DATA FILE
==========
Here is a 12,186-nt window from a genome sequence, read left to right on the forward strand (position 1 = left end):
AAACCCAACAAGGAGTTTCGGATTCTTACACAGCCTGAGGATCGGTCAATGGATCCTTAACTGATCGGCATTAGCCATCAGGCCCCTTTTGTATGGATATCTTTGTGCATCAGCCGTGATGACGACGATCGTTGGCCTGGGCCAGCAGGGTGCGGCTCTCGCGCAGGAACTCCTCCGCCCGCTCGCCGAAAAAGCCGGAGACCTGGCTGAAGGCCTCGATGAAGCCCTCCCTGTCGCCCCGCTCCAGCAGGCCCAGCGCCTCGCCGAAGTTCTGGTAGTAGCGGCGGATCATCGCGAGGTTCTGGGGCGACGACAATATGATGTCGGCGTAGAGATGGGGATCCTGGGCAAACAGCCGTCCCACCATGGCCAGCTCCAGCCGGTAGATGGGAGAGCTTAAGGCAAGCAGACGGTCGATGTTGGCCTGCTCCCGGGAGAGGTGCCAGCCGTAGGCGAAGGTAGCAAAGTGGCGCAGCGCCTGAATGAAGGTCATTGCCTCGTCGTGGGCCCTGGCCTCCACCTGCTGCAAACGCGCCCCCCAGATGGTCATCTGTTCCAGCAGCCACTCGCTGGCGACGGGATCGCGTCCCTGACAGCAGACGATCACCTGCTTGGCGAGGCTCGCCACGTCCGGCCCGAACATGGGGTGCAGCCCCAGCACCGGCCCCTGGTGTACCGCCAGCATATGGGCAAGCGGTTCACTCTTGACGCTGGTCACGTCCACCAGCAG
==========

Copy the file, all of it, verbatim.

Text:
Here is a 12,186-nt window from a genome sequence, read left to right on the forward strand (position 1 = left end):
AAACCCAACAAGGAGTTTCGGATTCTTACACAGCCTGAGGATCGGTCAATGGATCCTTAACTGATCGGCATTAGCCATCAGGCCCCTTTTGTATGGATATCTTTGTGCATCAGCCGTGATGACGACGATCGTTGGCCTGGGCCAGCAGGGTGCGGCTCTCGCGCAGGAACTCCTCCGCCCGCTCGCCGAAAAAGCCGGAGACCTGGCTGAAGGCCTCGATGAAGCCCTCCCTGTCGCCCCGCTCCAGCAGGCCCAGCGCCTCGCCGAAGTTCTGGTAGTAGCGGCGGATCATCGCGAGGTTCTGGGGCGACGACAATATGATGTCGGCGTAGAGATGGGGATCCTGGGCAAACAGCCGTCCCACCATGGCCAGCTCCAGCCGGTAGATGGGAGAGCTTAAGGCAAGCAGACGGTCGATGTTGGCCTGCTCCCGGGAGAGGTGCCAGCCGTAGGCGAAGGTAGCAAAGTGGCGCAGCGCCTGAATGAAGGTCATTGCCTCGTCGTGGGCCCTGGCCTCCACCTGCTGCAAACGCGCCCCCCAGATGGTCATCTGTTCCAGCAGCCACTCGCTGGCGACGGGATCGCGTCCCTGACAGCAGACGATCACCTGCTTGGCGAGGCTCGCCACGTCCGGCCCGAACATGGGGTGCAGCCCCAGCACCGGCCCCTGGTGTACCGCCAGCATATGGGCAAGCGGTTCACTCTTGACGCTGGTCACGTCCACCAGCAG